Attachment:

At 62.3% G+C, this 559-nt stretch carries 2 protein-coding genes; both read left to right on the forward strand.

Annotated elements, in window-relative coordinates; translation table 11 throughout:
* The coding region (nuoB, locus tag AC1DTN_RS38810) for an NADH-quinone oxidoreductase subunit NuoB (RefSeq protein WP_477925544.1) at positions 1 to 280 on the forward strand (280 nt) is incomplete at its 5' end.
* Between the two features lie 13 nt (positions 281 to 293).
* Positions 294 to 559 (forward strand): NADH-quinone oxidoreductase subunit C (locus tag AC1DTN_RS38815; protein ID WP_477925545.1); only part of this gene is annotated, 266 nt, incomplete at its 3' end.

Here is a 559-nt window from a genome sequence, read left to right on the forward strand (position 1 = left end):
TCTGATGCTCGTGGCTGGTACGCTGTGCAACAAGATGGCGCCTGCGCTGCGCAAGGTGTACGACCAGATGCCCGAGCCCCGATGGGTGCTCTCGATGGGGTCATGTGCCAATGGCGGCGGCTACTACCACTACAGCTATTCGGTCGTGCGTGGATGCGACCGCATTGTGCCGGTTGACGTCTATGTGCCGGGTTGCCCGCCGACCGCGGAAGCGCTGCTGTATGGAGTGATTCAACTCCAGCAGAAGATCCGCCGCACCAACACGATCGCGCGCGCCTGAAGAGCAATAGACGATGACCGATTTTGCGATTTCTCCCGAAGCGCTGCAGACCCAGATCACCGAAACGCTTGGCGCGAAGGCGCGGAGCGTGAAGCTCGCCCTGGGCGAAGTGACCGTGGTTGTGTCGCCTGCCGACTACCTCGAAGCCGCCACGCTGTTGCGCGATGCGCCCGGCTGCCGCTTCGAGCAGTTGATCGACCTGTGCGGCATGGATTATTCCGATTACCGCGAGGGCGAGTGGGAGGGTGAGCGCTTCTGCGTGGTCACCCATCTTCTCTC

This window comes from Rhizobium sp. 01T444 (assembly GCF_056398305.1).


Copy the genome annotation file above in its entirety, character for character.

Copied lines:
At 62.3% G+C, this 559-nt stretch carries 2 protein-coding genes; both read left to right on the forward strand.

Annotated elements, in window-relative coordinates; translation table 11 throughout:
* The coding region (nuoB, locus tag AC1DTN_RS38810) for an NADH-quinone oxidoreductase subunit NuoB (RefSeq protein WP_477925544.1) at positions 1 to 280 on the forward strand (280 nt) is incomplete at its 5' end.
* Between the two features lie 13 nt (positions 281 to 293).
* Positions 294 to 559 (forward strand): NADH-quinone oxidoreductase subunit C (locus tag AC1DTN_RS38815; protein ID WP_477925545.1); only part of this gene is annotated, 266 nt, incomplete at its 3' end.

Here is a 559-nt window from a genome sequence, read left to right on the forward strand (position 1 = left end):
TCTGATGCTCGTGGCTGGTACGCTGTGCAACAAGATGGCGCCTGCGCTGCGCAAGGTGTACGACCAGATGCCCGAGCCCCGATGGGTGCTCTCGATGGGGTCATGTGCCAATGGCGGCGGCTACTACCACTACAGCTATTCGGTCGTGCGTGGATGCGACCGCATTGTGCCGGTTGACGTCTATGTGCCGGGTTGCCCGCCGACCGCGGAAGCGCTGCTGTATGGAGTGATTCAACTCCAGCAGAAGATCCGCCGCACCAACACGATCGCGCGCGCCTGAAGAGCAATAGACGATGACCGATTTTGCGATTTCTCCCGAAGCGCTGCAGACCCAGATCACCGAAACGCTTGGCGCGAAGGCGCGGAGCGTGAAGCTCGCCCTGGGCGAAGTGACCGTGGTTGTGTCGCCTGCCGACTACCTCGAAGCCGCCACGCTGTTGCGCGATGCGCCCGGCTGCCGCTTCGAGCAGTTGATCGACCTGTGCGGCATGGATTATTCCGATTACCGCGAGGGCGAGTGGGAGGGTGAGCGCTTCTGCGTGGTCACCCATCTTCTCTC

This window comes from Rhizobium sp. 01T444 (assembly GCF_056398305.1).